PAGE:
Ralf Röchert | idw
NASA finds newly formed tropical storm lan over open waters
17.10.2017 | NASA/Goddard Space Flight Center
The melting ice makes the sea around Greenland less saline
16.10.2017 | Aarhus University
University of Maryland researchers contribute to historic detection of gravitational waves and light created by event
On August 17, 2017, at 12:41:04 UTC, scientists made the first direct observation of a merger between two neutron stars--the dense, collapsed cores that remain...
Seven new papers describe the first-ever detection of light from a gravitational wave source. The event, caused by two neutron stars colliding and merging together, was dubbed GW170817 because it sent ripples through space-time that reached Earth on 2017 August 17. Around the world, hundreds of excited astronomers mobilized quickly and were able to observe the event using numerous telescopes, providing a wealth of new data.
Previous detections of gravitational waves have all involved the merger of two black holes, a feat that won the 2017 Nobel Prize in Physics earlier this month....
Material defects in end products can quickly result in failures in many areas of industry, and have a massive impact on the safe use of their products. This is why, in the field of quality assurance, intelligent, nondestructive sensor systems play a key role. They allow testing components and parts in a rapid and cost-efficient manner without destroying the actual product or changing its surface. Experts from the Fraunhofer IZFP in Saarbrücken will be presenting two exhibits at the Blechexpo in Stuttgart from 7–10 November 2017 that allow fast, reliable, and automated characterization of materials and detection of defects (Hall 5, Booth 5306).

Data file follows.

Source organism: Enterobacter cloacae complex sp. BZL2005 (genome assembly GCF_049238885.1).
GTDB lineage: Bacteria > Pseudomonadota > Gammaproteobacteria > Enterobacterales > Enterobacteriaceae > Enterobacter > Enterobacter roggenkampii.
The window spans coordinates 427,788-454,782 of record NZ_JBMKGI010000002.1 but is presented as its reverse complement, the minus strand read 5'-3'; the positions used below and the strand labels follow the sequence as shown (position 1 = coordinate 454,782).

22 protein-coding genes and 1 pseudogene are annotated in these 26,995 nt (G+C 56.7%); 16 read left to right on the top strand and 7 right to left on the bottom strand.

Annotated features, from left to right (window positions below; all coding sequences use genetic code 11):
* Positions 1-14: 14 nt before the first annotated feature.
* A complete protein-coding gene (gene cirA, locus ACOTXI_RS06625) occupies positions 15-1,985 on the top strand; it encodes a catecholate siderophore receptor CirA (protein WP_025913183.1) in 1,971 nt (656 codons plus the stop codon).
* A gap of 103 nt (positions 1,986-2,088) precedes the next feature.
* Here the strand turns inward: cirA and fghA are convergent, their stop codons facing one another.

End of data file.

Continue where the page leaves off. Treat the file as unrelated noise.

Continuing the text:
When quality testing uses time-consuming destructive test methods, it can result in enormous costs due to damaging or destroying the products. And given that...
Using a new cooling technique MPQ scientists succeed at observing collisions in a dense beam of cold and slow dipolar molecules.
How do chemical reactions proceed at extremely low temperatures? The answer requires the investigation of molecular samples that are cold, dense, and slow at...
Scientists from the Max Planck Institute of Quantum Optics, using high precision laser spectroscopy of atomic hydrogen, confirm the surprisingly small value of the proton radius determined from muonic hydrogen.
It was one of the breakthroughs of the year 2010: Laser spectroscopy of muonic hydrogen resulted in a value for the proton charge radius that was significantly...
17.10.2017 | Event News
10.10.2017 | Event News
10.10.2017 | Event News
17.10.2017 | Life Sciences
17.10.2017 | Life Sciences
17.10.2017 | Earth Sciences